Ten Creative Doers to Follow on Twitter

We are entering an age when creativity will become increasingly important. Our world is transformed by those who can turn great ideas into real, tangible products and initiatives. Applying imaginative thinking skills to create something new is no small task, but there are quite a few people who do it over and over again, tapping into their creative potential. In the second installment of the 10 Twitterers series, I have identified ten individuals who actively apply their imaginations to create something. These “creative doers” aren’t only the typically thought of visual artists. These creators range from filmmakers to fundraisers to industrial designers, illustrating that the creative capacity manifests itself in many different forms. Unifying the group is their Twitter participation, documenting and sharing their creative journeys in 140 words or less. Go ahead and read their posts, it might provide some insight into their creative process and hopefully it will inspire you to unleash your own creativity. Continue reading

Imagination First Comes Out in Paperback

In their 2009 book Imagination First: Unlocking the Power of Possibility, Imagination Now contributors Eric Liu and Scott Noppe-Brandon debunked a few myths, took imagination off its lofty pedestal, and made their premise clear: everyone has imagination! It is an essential cognitive skill that this society needs in large supplies if it is to meet the future head-on, and since it is a skill, it must be practiced.

The pragmatic approach, resulting in the description of actual imagination practices that are at the core of the book, paid off: the readers were at the very least intrigued, at best they were inspired to change their work strategies, their academic practices, even their private lives. They came from fields of interest as diverse as those of the imagination practitioners described on the book’s pages: think food retailer, teacher, marine corps officers.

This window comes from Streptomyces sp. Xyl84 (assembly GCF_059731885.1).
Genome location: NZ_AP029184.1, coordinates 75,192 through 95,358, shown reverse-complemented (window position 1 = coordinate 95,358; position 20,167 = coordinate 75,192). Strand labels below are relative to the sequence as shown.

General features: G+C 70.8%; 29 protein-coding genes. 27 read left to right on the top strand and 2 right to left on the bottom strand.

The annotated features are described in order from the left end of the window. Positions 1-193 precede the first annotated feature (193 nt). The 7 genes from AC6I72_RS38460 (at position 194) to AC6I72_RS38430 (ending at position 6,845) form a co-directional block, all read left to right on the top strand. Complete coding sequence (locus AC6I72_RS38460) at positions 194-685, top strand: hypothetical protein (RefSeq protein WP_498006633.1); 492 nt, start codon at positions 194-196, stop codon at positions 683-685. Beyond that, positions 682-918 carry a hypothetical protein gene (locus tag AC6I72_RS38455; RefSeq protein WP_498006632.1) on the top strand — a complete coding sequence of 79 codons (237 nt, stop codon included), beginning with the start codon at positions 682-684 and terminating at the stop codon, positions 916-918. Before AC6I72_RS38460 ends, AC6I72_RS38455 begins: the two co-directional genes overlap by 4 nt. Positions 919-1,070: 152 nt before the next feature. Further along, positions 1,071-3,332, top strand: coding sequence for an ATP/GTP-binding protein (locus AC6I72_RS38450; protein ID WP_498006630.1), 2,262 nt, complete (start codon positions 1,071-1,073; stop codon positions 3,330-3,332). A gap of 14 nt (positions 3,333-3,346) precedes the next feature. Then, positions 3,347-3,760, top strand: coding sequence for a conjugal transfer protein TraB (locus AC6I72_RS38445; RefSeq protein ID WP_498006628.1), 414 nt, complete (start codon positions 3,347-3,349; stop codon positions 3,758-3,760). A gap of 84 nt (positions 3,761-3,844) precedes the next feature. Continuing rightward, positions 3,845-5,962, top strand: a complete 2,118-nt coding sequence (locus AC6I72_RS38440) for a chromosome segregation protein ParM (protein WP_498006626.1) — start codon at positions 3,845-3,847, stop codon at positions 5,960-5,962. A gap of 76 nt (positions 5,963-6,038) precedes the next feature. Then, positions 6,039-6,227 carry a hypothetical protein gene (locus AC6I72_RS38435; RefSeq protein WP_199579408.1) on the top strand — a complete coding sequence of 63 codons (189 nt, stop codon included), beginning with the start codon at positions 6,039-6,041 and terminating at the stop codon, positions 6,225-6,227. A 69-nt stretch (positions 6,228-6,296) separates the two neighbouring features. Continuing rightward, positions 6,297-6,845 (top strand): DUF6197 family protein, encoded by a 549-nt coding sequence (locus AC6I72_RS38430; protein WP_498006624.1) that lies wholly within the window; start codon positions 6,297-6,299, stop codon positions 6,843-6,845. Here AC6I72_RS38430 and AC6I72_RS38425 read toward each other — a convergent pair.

Imagination First has just been reprinted in paperback edition. There was a specific purpose to this second edition: to reflect on what had been learned since the first edition, to “enhance” the book with additional texts and information, and, given its original success, to make sure that it reached the widest audience ever. Continue reading

Lincoln Center Institute’s Capacities for Imaginative Learning

Image by Nancy Bareis

A growing number of blog visitors have been seeking information about Lincoln Center Institute‘s Capacities for Imaginative Learning.

LCI has created the Capacities for Imaginative Learning as a framework for student learning, applicable to the Common Core Standards across the curriculum. The Capacities operate as both strategies for, and outcomes of, study according to LCI’s practice.

The Capacities for Imaginative Learning are:

Noticing Deeply to identify and articulate layers of detail in a work of art or other object of study through continuous interaction with it over time.